I'm simply pointing out that risk is a function of multiple variables. Low Risk + High Consequence and High Risk + Low Consequence both produce an undesirable outcome.


It's like homeowner's insurance. Nobody buys it because they REALLY believe their house is going to burn down. They buy it because if it does, they want to be protected.



One last thing...
My concern is really based on the types of cable being used and the implications of their use. I suspect that if there if there is any UTP being used that it is part of something like an RS-232 cable or something similar. Or even higher rate. That's all. If that's not the case then what I said is irrelevant.

Anyway, everyone have a good weekend. I've got to run.
having my experience at sea and boats..and the number of radar cables that I have installed and spliced...your hypothetical is just that...

I was underway today for 10 hours into my annual trip of 2500 miles and then 8 months solid of commercial marine work....how about you?

Plus the number one thin I push here on TF is that recreational boating can be an X-treme sport if you make it or as benign as a friendly game of golf...depends how you approach it...not evey time you get underway is it a mission to Mars.
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Old 03-22-2014, 08:06 PM   #47
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If at all possible I would go with a terminal strip if a new cable is not an option. That way you have a way to disconnect the cable in the future if needed.

Bob
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Old 03-22-2014, 08:09 PM   #48
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Originally Posted by Ski in NC View Post
I'd just splice it using your favorite methods, seal it with shrink wrap and see if it works.

If it works and the connections are sealed, I think the risk of it failing unexpectedly are pretty low. How much vibration do you really think the repair is exposed to?

Radars poop all the time. It's a nav aid, rarely is it vital.
Thank you...very good point.

Plus from my experience...most small boat radars really aren't all that useful when you REALLY need them...like picking out the buoys in a foggy, breaking inlet at night....I just pray the chatplotter is 100%. Even if the radar works OK, the skipper is just barely up to it....maybe....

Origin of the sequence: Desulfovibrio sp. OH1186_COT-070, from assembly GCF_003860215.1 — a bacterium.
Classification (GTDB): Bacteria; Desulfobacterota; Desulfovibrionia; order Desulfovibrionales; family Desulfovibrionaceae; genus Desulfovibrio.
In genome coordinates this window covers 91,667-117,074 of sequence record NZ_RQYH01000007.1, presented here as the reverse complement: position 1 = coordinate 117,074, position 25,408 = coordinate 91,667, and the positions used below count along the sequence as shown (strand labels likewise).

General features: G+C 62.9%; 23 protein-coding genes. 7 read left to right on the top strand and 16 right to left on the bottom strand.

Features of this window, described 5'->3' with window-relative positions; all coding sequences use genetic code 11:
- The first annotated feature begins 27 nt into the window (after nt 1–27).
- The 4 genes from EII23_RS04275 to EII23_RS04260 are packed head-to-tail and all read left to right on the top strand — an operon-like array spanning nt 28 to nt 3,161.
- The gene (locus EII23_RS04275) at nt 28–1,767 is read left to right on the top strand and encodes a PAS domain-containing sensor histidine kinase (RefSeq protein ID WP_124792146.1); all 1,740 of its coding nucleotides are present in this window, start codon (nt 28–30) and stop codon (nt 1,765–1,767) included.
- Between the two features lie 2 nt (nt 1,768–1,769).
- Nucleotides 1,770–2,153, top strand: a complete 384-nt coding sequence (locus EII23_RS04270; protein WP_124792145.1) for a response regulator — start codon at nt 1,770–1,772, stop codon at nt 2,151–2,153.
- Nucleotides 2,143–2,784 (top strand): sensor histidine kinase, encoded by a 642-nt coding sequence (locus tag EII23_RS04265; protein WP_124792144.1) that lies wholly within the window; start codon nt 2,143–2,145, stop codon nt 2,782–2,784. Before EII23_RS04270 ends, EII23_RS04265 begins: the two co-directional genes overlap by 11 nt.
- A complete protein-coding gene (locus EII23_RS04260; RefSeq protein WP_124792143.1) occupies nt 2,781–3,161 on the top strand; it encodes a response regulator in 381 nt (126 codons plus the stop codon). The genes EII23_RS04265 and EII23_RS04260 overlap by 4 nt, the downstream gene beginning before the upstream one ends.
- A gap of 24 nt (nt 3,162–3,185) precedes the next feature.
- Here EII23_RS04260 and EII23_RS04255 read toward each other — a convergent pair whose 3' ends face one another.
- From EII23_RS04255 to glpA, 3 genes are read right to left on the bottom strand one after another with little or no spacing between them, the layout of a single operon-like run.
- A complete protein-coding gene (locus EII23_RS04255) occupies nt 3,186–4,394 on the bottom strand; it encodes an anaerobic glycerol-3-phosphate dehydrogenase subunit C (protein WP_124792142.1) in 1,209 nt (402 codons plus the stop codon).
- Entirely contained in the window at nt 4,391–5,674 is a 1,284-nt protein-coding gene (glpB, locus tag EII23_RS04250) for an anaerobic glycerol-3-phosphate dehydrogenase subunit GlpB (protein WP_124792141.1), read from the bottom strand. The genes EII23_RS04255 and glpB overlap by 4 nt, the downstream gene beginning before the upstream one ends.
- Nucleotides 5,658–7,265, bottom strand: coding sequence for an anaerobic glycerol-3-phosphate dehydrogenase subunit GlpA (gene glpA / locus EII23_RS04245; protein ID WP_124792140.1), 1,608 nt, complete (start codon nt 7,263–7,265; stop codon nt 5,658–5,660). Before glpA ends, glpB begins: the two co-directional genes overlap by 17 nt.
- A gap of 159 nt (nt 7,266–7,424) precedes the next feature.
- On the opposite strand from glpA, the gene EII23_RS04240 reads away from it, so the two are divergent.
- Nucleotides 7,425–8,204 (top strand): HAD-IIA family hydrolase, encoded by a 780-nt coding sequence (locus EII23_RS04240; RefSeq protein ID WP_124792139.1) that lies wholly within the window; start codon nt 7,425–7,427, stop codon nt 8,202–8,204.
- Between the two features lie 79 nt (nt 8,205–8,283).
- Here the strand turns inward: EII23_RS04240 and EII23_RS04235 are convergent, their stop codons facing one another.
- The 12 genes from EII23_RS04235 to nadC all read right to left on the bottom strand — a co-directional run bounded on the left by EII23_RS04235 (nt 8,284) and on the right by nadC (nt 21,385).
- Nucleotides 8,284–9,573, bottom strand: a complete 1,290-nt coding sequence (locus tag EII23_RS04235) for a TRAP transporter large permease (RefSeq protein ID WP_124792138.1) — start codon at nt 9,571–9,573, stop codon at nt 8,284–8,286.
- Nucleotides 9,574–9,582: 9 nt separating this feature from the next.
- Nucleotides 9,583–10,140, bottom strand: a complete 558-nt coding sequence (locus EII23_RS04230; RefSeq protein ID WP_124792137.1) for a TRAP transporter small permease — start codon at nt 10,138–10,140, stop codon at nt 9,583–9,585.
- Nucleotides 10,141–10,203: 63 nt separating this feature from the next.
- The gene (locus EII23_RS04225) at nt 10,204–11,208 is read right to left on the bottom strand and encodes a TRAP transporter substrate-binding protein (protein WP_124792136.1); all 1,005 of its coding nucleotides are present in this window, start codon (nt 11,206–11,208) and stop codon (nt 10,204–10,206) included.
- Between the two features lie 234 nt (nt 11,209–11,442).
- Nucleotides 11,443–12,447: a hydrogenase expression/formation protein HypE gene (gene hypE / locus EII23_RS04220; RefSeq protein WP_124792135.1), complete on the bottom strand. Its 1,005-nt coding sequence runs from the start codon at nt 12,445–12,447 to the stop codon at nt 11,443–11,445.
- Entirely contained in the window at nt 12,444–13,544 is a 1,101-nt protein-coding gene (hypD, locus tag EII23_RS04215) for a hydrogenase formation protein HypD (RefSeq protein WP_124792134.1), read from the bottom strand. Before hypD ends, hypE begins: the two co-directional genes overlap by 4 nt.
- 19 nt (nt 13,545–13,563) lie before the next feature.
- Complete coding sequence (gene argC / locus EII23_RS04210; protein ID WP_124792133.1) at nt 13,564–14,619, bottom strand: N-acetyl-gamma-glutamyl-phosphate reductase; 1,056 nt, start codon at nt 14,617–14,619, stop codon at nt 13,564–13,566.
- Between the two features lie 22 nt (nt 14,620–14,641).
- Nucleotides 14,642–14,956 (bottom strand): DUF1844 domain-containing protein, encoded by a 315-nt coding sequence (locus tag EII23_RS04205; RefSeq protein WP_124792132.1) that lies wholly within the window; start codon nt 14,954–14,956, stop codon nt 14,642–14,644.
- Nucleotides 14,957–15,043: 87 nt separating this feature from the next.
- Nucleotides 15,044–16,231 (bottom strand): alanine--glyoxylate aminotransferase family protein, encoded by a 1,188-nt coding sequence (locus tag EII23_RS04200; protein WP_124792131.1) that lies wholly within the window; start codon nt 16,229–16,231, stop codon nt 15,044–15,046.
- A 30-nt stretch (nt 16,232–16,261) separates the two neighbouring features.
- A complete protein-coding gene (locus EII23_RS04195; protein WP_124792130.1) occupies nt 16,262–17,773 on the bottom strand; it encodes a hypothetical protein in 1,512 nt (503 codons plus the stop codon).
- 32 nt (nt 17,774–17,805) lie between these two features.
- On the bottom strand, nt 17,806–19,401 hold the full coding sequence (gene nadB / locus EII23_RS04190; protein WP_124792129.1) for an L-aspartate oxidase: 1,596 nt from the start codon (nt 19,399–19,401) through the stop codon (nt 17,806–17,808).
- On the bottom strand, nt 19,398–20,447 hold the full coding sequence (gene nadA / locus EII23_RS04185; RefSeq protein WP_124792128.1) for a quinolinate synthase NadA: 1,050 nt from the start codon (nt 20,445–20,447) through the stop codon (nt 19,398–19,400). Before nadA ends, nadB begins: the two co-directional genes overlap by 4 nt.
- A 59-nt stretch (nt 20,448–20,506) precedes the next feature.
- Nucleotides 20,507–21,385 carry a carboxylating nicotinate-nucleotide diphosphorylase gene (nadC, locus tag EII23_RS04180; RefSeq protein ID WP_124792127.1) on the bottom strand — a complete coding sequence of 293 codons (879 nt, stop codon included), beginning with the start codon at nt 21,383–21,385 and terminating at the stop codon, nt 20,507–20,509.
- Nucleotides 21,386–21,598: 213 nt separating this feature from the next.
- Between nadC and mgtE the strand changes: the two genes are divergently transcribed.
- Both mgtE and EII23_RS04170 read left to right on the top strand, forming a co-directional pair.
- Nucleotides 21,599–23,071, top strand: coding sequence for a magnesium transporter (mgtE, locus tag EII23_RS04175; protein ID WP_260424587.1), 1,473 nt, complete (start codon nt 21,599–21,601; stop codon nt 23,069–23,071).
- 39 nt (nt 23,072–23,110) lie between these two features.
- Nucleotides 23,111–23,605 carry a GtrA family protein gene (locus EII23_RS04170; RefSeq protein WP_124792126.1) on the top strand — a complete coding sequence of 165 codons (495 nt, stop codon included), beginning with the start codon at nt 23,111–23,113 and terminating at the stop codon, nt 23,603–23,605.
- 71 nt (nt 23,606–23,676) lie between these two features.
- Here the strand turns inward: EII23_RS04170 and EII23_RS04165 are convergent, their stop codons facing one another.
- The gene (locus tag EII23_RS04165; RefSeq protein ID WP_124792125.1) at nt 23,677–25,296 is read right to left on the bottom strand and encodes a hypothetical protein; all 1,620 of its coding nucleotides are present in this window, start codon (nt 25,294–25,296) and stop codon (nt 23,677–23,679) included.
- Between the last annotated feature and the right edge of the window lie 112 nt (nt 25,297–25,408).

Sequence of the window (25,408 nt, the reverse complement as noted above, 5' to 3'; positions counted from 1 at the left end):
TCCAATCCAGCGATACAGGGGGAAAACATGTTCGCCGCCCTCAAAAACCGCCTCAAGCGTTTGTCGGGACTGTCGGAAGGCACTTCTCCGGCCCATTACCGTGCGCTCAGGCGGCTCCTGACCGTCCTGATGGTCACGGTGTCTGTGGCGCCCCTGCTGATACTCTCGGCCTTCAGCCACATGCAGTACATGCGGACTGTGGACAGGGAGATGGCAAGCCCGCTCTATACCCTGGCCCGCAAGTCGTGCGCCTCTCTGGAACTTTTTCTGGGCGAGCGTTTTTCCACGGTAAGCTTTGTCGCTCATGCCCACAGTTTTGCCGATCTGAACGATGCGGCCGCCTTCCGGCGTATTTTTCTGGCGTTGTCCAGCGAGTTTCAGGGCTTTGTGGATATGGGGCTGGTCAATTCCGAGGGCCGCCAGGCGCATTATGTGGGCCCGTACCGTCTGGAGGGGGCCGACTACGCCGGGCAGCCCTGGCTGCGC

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Old 03-22-2014, 08:17 PM   #49
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If at all possible I would go with a terminal strip if a new cable is not an option. That way you have a way to disconnect the cable in the future if needed.

Bob
Absolutely...it's what I have seen dozens of times by many a pro marine electronics outfit once the cable was cut for shipping (radar arch removed).

Their opinion...will be ready for the next time.

And why would a well protected (and visible for inspection versus crimps and heat shrink) terminal strip be any diff than a plug on an extension cable?

And from my installer days.... all the major brands said repair was OK as long as the cable length wasn't substantially changed...especially on the older Raytheon models.
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Old 03-23-2014, 07:56 AM   #50
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I've had the misfortune to have to splice a radar cable twice. Both times, I didn't have ANY extra cable to allow a "proper" splice using terminal strips and a waterproof box.

The wires will be all shapes and sizes. Some will be twisted pairs, one might be shielded. The whole bundle may be shielded. None should be solid conductors, all should be stranded wire. You should try to keep the separation of the twisted pairs to a bare minimum. Make absolutely sure you maintain the continuity of the shielding.

Most of these wires are just too small for a proper heat-shrink crimped butt splice. I was forced to go with a soldered connection on those. Staggered to the extent possible, and well insulated; heat-shrink tubing where possible.

The first one I did lasted at least 7 years, and was still going strong last I knew.

The biggest problem with solder is that it makes a stiff connection, and vibrations cause the strands to flex just at the point where the solder ends. This causes a weak spot that could eventually break. My thought is that with these tiny wires, all insulated and tightly wrapped in a bundle, the lateral movement at these points will be minimal.